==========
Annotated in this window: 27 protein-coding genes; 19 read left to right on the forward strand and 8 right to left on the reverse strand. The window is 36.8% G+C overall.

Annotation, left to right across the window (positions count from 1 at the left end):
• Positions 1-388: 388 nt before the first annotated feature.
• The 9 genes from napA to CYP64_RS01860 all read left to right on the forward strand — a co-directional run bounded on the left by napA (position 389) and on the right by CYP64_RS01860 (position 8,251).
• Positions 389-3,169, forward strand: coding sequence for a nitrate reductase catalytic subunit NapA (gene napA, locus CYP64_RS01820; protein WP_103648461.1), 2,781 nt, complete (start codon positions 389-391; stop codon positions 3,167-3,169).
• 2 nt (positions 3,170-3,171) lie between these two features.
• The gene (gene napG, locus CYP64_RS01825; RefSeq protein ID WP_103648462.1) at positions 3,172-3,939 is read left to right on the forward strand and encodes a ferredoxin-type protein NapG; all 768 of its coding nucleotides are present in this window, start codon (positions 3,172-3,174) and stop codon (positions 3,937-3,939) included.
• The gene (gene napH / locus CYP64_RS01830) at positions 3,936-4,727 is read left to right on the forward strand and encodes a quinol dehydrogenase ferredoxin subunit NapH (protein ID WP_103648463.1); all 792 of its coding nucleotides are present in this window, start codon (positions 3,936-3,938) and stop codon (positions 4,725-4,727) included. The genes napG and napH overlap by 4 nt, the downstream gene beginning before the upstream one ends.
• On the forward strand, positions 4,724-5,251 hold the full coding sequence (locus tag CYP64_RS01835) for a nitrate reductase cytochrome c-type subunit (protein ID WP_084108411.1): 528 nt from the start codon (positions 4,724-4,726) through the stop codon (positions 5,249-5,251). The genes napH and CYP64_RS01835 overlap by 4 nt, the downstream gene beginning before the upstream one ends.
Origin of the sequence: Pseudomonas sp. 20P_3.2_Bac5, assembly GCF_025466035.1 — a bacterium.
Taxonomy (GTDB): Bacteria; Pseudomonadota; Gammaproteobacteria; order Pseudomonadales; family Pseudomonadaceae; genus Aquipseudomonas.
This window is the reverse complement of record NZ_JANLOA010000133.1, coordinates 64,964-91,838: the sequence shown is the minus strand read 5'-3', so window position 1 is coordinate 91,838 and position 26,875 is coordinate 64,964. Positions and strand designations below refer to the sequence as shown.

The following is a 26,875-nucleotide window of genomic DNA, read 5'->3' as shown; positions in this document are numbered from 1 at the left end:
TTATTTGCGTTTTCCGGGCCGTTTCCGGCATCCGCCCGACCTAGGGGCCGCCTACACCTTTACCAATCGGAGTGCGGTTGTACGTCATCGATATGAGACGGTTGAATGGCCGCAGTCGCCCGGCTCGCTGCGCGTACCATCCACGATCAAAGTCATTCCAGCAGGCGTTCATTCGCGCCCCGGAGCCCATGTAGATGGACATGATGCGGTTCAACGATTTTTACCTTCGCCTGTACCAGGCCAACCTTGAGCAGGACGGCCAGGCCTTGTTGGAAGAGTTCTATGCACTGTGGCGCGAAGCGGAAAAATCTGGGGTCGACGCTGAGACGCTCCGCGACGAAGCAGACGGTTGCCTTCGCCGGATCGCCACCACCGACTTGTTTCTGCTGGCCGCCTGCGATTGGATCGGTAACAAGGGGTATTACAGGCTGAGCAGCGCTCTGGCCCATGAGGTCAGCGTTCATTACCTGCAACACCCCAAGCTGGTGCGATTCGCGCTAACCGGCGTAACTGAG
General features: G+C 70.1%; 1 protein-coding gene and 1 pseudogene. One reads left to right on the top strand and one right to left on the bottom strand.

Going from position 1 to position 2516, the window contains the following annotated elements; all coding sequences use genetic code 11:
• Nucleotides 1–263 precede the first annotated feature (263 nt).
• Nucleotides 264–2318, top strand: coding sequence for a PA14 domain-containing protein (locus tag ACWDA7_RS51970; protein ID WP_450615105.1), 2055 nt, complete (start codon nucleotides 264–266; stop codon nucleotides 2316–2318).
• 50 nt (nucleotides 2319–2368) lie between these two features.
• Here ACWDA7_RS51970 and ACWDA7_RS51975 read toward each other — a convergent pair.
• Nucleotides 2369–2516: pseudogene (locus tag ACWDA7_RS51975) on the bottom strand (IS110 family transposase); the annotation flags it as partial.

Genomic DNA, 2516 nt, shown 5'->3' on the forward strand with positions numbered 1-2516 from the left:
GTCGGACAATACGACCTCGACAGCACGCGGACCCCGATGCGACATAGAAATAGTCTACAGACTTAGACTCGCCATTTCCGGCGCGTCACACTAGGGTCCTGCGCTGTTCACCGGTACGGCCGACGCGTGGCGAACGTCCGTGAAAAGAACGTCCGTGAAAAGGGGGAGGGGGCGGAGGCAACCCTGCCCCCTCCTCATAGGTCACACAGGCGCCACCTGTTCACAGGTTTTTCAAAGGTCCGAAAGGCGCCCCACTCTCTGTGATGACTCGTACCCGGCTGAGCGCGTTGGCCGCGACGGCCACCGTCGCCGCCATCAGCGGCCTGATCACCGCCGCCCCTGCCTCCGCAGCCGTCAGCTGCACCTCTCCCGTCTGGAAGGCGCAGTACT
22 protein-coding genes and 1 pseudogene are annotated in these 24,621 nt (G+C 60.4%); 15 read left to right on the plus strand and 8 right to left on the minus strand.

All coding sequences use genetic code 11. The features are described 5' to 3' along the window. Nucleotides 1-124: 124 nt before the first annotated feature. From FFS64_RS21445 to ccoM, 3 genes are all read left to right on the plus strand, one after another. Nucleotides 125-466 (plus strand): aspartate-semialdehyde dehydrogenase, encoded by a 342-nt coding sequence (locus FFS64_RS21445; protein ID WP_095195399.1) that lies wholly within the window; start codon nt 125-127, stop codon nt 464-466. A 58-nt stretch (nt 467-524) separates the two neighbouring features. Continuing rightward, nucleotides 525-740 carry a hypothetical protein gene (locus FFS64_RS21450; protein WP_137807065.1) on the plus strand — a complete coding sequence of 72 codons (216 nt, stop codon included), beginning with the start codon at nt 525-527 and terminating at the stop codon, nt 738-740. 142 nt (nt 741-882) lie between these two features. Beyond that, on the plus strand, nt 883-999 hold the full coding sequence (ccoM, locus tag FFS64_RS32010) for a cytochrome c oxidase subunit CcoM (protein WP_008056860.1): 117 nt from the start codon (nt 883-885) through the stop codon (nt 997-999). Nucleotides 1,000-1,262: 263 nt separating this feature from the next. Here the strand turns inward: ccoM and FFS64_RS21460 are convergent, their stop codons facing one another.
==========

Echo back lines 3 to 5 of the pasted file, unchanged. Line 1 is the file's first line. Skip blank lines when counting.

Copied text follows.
• Positions 1-388: 388 nt before the first annotated feature.
• The 9 genes from napA to CYP64_RS01860 all read left to right on the forward strand — a co-directional run bounded on the left by napA (position 389) and on the right by CYP64_RS01860 (position 8,251).
• Positions 389-3,169, forward strand: coding sequence for a nitrate reductase catalytic subunit NapA (gene napA, locus CYP64_RS01820; protein WP_103648461.1), 2,781 nt, complete (start codon positions 389-391; stop codon positions 3,167-3,169).